Compared to Homicide: Life on the Street, with much of the same crew in front of and behind the camera, everything and everyone feels more worn down, stuck. No showy camera moves (save the flashback) no chase scenes and dramatic interrogations in The Box; what we see in "The Target" instead is a lot of meetings and hierarchies of power. On Homicide, Giardello was clearly in charge and powerful from day one; I don't see anyone that commanding on the police side in this Baltimore, thus far.
This is a Baltimore in which no one's bothering to look at the strippers anymore; life just keeps going on, with little incentive to get too excited. The guy who steals money from the craps game every week keeps playing, because petty theft is tolerated as long as there's a decent ass-whuppin' to be had, just like not-cleared murders aren't something to raise a fuss about even when a Judge asks you about them, just like it's okay to shoot a mouse when you have to get rid of a mouse, just like how the police still don't have computers instead of typewriters. And if someone thinks Alexander Hamilton was a President, it's not worth fighting him too hard on it. Givin' a fuck when it ain't your turn to give a fuck is not tolerated in Baltimore.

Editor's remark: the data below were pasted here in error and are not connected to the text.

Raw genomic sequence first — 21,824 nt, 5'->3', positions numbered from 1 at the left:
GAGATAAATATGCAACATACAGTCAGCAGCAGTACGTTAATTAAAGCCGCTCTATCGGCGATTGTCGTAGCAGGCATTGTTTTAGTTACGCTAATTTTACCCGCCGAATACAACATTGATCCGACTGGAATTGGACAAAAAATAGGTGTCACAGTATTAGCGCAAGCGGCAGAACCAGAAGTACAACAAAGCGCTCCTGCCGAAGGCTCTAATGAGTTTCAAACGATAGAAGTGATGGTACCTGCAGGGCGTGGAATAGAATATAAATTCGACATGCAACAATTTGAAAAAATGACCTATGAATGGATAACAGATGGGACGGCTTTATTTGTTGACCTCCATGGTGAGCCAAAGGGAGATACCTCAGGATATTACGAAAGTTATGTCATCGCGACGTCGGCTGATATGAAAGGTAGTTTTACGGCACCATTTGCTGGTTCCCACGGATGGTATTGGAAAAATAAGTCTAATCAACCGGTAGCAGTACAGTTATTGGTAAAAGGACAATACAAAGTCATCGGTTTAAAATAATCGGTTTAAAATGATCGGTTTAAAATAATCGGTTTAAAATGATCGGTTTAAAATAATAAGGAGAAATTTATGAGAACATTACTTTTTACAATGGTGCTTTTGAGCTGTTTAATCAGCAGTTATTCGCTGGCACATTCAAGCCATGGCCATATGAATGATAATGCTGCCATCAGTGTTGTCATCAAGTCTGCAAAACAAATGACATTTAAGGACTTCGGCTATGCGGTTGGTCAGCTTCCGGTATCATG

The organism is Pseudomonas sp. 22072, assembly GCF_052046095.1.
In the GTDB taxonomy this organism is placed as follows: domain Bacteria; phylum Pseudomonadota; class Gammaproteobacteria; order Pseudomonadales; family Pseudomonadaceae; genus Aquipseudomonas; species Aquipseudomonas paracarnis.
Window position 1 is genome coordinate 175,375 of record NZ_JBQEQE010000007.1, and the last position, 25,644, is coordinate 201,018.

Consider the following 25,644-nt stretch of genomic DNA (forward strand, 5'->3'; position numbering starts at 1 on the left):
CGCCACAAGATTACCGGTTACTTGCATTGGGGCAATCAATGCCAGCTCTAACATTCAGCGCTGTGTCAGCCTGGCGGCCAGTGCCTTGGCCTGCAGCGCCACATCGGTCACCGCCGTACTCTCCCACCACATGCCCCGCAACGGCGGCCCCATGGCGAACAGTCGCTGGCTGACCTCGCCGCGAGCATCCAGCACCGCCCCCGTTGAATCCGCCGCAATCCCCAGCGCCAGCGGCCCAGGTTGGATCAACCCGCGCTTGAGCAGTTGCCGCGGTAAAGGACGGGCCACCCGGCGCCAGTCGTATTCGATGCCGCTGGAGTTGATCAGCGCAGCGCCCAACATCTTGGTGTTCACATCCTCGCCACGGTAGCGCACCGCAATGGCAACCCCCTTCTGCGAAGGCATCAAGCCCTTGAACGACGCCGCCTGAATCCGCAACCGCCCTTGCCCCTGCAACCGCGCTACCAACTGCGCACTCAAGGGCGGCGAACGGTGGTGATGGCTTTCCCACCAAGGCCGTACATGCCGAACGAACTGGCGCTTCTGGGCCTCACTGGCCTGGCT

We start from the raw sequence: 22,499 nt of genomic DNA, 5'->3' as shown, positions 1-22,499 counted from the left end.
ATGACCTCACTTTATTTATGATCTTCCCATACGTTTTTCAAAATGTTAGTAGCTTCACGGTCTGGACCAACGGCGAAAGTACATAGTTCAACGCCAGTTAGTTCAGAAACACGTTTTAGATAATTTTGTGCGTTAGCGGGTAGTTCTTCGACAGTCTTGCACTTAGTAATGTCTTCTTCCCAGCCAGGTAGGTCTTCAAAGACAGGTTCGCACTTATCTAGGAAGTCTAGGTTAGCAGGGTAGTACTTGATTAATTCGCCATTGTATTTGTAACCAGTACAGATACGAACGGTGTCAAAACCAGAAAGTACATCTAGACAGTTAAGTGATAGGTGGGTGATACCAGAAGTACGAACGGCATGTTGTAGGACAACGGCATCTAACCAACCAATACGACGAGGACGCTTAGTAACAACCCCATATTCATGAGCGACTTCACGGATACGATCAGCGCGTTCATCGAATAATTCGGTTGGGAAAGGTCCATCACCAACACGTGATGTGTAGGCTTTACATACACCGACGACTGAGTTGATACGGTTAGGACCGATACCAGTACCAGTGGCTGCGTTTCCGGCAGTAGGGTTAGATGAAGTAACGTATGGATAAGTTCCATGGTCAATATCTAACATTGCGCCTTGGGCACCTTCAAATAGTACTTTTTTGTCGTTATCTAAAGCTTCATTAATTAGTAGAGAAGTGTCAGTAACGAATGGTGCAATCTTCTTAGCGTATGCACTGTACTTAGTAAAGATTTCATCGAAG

A pointer from Alan Sepinwall, from his essential "Wire for newbies" recap:
[F]or the most part, "The Wire" took a very different approach to narrative from any series in American history, so much so that it essentially had to teach you how to watch it. The cast is huge -- and the season one cast is tiny in comparison to later seasons, which would bring in new characters from the Baltimore docks, City Hall, schools, newspapers, homeless community, etc. -- and almost everyone you meet will play a key role in the unfolding storylines.